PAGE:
• Leave at least 10 feet of space between trees, and cut back any branches that hang over the deck by at least 6 feet.

Below-Deck Protection

The IWuIC requires additional fire protection for decks constructed above terrain that slopes downward and away. Besides, local jurisdictions may require below-deck enclosures. For example, if any part of an attached deck sticks out over a slope that drops more than 10%, the space below it needs to have fire resistant walls on the outside.

The walls must also be at least 6 inches from the ground and can be constructed in a number of different ways. Noncombustible walls made of brick, stone, or concrete block work well, but they require footings. You can ask your deck builders to build stud walls that hang from the deck and have one-hour fire-resistance-rated assemblies on the outside.

For example, using metal studs with type-X gypsum sheathing and fiber-cement siding or cement stucco on top can be an option. Also good are walls that are faced on the outside with materials that will not catch fire, like FRT wood siding. Heavier-timber or log walls are also acceptable, though they may not be as common.

Of course, if your deck boards have gaps between them, you need to make sure that the enclosed area can drain and breathe. Because of this, the walls can be opened up to 6 inches below the ground.

If you are concerned about the empty space below, consider a waterproof deck with a concrete slab and fire-resistant walls. This solution not only addresses drainage concerns but also enhances fire protection for your deck Your drainage problem is fixed, and you are safe from below now.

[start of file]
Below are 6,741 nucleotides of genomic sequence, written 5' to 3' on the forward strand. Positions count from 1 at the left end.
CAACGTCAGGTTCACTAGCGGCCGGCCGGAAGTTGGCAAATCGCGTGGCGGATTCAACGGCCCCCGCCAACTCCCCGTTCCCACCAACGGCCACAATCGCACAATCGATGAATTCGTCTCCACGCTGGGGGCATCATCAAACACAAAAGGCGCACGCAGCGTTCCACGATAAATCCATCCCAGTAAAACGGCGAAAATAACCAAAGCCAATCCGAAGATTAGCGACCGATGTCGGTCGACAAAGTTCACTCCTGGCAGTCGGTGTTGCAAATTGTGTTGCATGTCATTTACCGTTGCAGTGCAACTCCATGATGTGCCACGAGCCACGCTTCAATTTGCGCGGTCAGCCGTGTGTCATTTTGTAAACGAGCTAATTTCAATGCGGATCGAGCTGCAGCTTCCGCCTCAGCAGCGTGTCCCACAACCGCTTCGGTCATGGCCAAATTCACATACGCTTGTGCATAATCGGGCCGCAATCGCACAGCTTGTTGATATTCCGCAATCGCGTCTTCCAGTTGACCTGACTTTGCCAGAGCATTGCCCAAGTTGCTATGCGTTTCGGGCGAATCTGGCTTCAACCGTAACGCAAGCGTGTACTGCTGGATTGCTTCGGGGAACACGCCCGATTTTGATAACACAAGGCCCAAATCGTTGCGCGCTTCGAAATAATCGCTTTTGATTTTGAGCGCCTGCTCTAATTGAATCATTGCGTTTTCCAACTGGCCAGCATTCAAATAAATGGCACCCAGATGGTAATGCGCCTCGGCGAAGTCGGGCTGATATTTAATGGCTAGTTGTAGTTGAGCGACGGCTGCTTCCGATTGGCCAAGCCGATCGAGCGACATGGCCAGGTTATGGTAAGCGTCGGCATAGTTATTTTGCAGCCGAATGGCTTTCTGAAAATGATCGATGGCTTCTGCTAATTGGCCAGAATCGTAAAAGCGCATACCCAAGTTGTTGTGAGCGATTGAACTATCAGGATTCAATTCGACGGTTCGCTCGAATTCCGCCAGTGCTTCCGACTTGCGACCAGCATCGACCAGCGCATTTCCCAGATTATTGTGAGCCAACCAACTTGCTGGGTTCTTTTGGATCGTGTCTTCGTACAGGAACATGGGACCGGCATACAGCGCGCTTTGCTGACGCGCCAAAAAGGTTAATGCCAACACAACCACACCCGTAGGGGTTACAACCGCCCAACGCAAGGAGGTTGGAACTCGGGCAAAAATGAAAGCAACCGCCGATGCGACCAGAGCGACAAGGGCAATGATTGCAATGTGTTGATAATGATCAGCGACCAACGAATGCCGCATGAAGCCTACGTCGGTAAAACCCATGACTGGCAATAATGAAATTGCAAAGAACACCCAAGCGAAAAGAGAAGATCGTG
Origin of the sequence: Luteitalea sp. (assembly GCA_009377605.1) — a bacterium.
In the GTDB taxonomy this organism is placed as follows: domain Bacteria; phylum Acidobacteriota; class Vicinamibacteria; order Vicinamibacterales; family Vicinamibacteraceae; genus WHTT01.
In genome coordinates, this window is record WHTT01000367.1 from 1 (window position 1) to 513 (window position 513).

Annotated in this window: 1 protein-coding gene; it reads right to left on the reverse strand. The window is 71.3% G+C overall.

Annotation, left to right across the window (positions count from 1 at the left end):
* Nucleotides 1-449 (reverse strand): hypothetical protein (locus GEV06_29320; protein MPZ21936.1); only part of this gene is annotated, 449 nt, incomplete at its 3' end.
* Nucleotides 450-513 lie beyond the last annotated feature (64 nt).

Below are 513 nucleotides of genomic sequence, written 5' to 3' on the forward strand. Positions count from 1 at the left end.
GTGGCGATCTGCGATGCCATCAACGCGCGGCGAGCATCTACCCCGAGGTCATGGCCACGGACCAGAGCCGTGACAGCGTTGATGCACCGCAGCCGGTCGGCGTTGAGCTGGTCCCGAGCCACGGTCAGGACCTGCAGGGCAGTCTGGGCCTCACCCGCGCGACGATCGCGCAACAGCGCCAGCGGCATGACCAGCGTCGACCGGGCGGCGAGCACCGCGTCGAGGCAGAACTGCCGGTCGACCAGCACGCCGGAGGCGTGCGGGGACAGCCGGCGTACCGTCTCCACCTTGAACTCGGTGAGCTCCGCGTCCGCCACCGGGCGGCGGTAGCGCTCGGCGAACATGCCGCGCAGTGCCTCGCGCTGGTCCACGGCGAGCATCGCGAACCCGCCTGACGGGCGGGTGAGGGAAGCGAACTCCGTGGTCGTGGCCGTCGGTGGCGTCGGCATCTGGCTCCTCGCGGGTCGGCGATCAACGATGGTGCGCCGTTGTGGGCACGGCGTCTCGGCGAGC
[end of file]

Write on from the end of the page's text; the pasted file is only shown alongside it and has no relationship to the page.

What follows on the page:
If you need to ventilate the space, use wall vents that are designed to keep embers and flames out.

Protecting Decks from Wildfires

Smart landscaping choices, fire resistant building materials, and taking precautions can all help a deck survive a wildfire. Along with the ones discussed above, these other safety measures can help keep homes and decks safe:

  • Cover exposed wood with finishes that do not catch fire.
  • Make sure that several deck exits lead away from homes.
  • Keep ABC fire extinguishers close by to put out small fires outside.
  • Before the fire season, bring flammable patio furniture inside.

Is Fire Resistant Decking Worthwhile?

Fire resistant decking costs more to install at first. However, it protects people in wildfire-prone areas for years by not catching fire. Flame-retardant lumber, fire-rated composite boards, and nonflammable concrete all help prevent threatening deck fires.